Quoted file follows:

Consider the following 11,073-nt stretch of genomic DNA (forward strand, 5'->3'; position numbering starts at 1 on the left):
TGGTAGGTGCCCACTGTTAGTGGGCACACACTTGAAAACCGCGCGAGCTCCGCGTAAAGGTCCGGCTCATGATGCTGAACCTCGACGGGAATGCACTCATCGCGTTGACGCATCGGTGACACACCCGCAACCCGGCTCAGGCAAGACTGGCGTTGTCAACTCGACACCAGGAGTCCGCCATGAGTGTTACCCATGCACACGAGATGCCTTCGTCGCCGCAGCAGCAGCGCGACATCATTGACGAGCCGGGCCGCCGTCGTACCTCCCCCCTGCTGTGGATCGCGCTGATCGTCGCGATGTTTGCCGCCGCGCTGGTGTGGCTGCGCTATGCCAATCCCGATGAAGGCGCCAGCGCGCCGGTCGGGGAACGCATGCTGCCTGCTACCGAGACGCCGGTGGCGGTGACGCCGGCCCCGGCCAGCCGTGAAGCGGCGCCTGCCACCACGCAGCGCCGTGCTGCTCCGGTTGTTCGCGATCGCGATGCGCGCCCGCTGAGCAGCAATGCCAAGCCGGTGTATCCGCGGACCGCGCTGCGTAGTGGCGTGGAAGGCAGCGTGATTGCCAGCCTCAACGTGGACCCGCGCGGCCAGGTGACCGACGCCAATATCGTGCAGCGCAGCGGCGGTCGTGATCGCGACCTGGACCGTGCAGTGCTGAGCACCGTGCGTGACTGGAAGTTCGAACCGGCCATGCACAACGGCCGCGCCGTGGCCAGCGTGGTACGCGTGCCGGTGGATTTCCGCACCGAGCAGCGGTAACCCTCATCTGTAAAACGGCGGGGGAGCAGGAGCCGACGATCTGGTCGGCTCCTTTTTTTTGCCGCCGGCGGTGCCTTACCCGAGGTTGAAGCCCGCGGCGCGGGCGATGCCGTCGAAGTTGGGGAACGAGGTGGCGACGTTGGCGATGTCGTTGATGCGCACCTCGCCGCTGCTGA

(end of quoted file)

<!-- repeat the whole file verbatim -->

Consider the following 11,073-nt stretch of genomic DNA (forward strand, 5'->3'; position numbering starts at 1 on the left):
TGGTAGGTGCCCACTGTTAGTGGGCACACACTTGAAAACCGCGCGAGCTCCGCGTAAAGGTCCGGCTCATGATGCTGAACCTCGACGGGAATGCACTCATCGCGTTGACGCATCGGTGACACACCCGCAACCCGGCTCAGGCAAGACTGGCGTTGTCAACTCGACACCAGGAGTCCGCCATGAGTGTTACCCATGCACACGAGATGCCTTCGTCGCCGCAGCAGCAGCGCGACATCATTGACGAGCCGGGCCGCCGTCGTACCTCCCCCCTGCTGTGGATCGCGCTGATCGTCGCGATGTTTGCCGCCGCGCTGGTGTGGCTGCGCTATGCCAATCCCGATGAAGGCGCCAGCGCGCCGGTCGGGGAACGCATGCTGCCTGCTACCGAGACGCCGGTGGCGGTGACGCCGGCCCCGGCCAGCCGTGAAGCGGCGCCTGCCACCACGCAGCGCCGTGCTGCTCCGGTTGTTCGCGATCGCGATGCGCGCCCGCTGAGCAGCAATGCCAAGCCGGTGTATCCGCGGACCGCGCTGCGTAGTGGCGTGGAAGGCAGCGTGATTGCCAGCCTCAACGTGGACCCGCGCGGCCAGGTGACCGACGCCAATATCGTGCAGCGCAGCGGCGGTCGTGATCGCGACCTGGACCGTGCAGTGCTGAGCACCGTGCGTGACTGGAAGTTCGAACCGGCCATGCACAACGGCCGCGCCGTGGCCAGCGTGGTACGCGTGCCGGTGGATTTCCGCACCGAGCAGCGGTAACCCTCATCTGTAAAACGGCGGGGGAGCAGGAGCCGACGATCTGGTCGGCTCCTTTTTTTTGCCGCCGGCGGTGCCTTACCCGAGGTTGAAGCCCGCGGCGCGGGCGATGCCGTCGAAGTTGGGGAACGAGGTGGCGACGTTGGCGATGTCGTTGATGCGCACCTCGCCGCTGCTGA